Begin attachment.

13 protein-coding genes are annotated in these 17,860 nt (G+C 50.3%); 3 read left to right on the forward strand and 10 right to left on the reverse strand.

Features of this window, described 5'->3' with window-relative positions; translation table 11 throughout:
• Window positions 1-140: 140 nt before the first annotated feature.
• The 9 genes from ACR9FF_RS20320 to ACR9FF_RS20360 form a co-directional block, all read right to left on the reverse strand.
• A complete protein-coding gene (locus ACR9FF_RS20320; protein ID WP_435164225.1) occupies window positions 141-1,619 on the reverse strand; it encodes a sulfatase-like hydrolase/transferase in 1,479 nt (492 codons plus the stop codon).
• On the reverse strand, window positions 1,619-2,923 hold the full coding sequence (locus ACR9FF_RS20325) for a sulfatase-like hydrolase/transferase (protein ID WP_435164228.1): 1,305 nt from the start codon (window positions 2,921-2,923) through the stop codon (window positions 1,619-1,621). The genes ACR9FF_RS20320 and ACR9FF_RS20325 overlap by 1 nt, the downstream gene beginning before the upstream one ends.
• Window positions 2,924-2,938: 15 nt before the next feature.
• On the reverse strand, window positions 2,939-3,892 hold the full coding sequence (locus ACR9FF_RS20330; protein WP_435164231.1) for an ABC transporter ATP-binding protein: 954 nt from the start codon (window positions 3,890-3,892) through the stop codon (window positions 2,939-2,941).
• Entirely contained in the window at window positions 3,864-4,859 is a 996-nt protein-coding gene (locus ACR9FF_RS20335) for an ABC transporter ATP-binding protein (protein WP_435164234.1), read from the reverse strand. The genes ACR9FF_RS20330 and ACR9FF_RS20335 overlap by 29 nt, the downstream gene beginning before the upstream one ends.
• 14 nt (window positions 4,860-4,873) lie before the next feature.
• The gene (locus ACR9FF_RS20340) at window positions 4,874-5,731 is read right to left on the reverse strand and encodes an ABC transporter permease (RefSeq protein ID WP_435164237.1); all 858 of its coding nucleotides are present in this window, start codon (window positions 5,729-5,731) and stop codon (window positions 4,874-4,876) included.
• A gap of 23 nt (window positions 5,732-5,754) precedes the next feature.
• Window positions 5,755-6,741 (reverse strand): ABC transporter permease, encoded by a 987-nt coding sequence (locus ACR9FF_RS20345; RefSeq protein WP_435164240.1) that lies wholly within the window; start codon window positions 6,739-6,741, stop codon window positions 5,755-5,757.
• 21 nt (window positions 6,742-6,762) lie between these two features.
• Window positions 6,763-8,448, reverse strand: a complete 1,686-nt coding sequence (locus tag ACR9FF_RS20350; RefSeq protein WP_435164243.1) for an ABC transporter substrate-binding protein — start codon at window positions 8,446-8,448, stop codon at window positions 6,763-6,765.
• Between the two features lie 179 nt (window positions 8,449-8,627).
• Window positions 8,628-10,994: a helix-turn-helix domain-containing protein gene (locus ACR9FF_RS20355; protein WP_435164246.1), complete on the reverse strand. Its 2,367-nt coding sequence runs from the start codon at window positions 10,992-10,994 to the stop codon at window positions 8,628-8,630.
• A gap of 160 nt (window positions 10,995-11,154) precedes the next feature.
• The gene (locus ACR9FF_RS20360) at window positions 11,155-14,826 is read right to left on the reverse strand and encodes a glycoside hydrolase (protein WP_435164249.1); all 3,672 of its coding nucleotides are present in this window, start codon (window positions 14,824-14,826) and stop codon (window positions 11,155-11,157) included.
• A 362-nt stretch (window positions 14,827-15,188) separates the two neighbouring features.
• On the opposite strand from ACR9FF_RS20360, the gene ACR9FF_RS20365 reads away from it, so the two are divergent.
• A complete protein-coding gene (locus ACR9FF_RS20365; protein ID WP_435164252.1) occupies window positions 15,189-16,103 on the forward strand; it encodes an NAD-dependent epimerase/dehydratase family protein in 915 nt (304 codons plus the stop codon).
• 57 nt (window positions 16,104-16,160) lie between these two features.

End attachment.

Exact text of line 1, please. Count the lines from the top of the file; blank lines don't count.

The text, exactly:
13 protein-coding genes are annotated in these 17,860 nt (G+C 50.3%); 3 read left to right on the forward strand and 10 right to left on the reverse strand.